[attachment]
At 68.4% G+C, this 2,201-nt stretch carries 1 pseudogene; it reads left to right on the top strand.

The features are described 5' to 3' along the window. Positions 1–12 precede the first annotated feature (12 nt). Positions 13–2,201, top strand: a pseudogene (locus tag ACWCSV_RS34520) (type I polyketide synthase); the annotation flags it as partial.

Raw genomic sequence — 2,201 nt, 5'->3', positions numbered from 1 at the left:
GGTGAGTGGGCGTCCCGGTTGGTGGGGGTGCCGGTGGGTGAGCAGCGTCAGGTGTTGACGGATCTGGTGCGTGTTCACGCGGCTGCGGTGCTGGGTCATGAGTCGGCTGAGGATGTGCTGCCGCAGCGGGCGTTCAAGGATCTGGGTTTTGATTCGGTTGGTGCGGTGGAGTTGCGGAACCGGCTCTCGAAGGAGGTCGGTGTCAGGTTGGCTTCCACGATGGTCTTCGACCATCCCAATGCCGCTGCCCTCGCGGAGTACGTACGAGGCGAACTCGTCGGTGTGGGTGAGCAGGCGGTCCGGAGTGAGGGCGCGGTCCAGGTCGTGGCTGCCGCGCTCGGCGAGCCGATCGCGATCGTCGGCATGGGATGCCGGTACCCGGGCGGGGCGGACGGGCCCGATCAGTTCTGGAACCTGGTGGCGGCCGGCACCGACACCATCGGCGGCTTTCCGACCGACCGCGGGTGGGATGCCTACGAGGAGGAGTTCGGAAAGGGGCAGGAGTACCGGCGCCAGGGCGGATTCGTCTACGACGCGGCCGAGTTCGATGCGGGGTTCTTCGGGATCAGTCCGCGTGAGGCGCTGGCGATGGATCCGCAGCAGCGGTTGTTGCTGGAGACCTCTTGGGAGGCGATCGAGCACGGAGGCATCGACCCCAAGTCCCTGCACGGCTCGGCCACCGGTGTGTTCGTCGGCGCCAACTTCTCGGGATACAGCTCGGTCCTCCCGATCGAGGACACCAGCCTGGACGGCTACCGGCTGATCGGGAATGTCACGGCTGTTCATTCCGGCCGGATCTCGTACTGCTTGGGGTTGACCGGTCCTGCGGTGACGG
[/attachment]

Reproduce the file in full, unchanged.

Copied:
At 68.4% G+C, this 2,201-nt stretch carries 1 pseudogene; it reads left to right on the top strand.

The features are described 5' to 3' along the window. Positions 1–12 precede the first annotated feature (12 nt). Positions 13–2,201, top strand: a pseudogene (locus tag ACWCSV_RS34520) (type I polyketide synthase); the annotation flags it as partial.

Raw genomic sequence — 2,201 nt, 5'->3', positions numbered from 1 at the left:
GGTGAGTGGGCGTCCCGGTTGGTGGGGGTGCCGGTGGGTGAGCAGCGTCAGGTGTTGACGGATCTGGTGCGTGTTCACGCGGCTGCGGTGCTGGGTCATGAGTCGGCTGAGGATGTGCTGCCGCAGCGGGCGTTCAAGGATCTGGGTTTTGATTCGGTTGGTGCGGTGGAGTTGCGGAACCGGCTCTCGAAGGAGGTCGGTGTCAGGTTGGCTTCCACGATGGTCTTCGACCATCCCAATGCCGCTGCCCTCGCGGAGTACGTACGAGGCGAACTCGTCGGTGTGGGTGAGCAGGCGGTCCGGAGTGAGGGCGCGGTCCAGGTCGTGGCTGCCGCGCTCGGCGAGCCGATCGCGATCGTCGGCATGGGATGCCGGTACCCGGGCGGGGCGGACGGGCCCGATCAGTTCTGGAACCTGGTGGCGGCCGGCACCGACACCATCGGCGGCTTTCCGACCGACCGCGGGTGGGATGCCTACGAGGAGGAGTTCGGAAAGGGGCAGGAGTACCGGCGCCAGGGCGGATTCGTCTACGACGCGGCCGAGTTCGATGCGGGGTTCTTCGGGATCAGTCCGCGTGAGGCGCTGGCGATGGATCCGCAGCAGCGGTTGTTGCTGGAGACCTCTTGGGAGGCGATCGAGCACGGAGGCATCGACCCCAAGTCCCTGCACGGCTCGGCCACCGGTGTGTTCGTCGGCGCCAACTTCTCGGGATACAGCTCGGTCCTCCCGATCGAGGACACCAGCCTGGACGGCTACCGGCTGATCGGGAATGTCACGGCTGTTCATTCCGGCCGGATCTCGTACTGCTTGGGGTTGACCGGTCCTGCGGTGACGG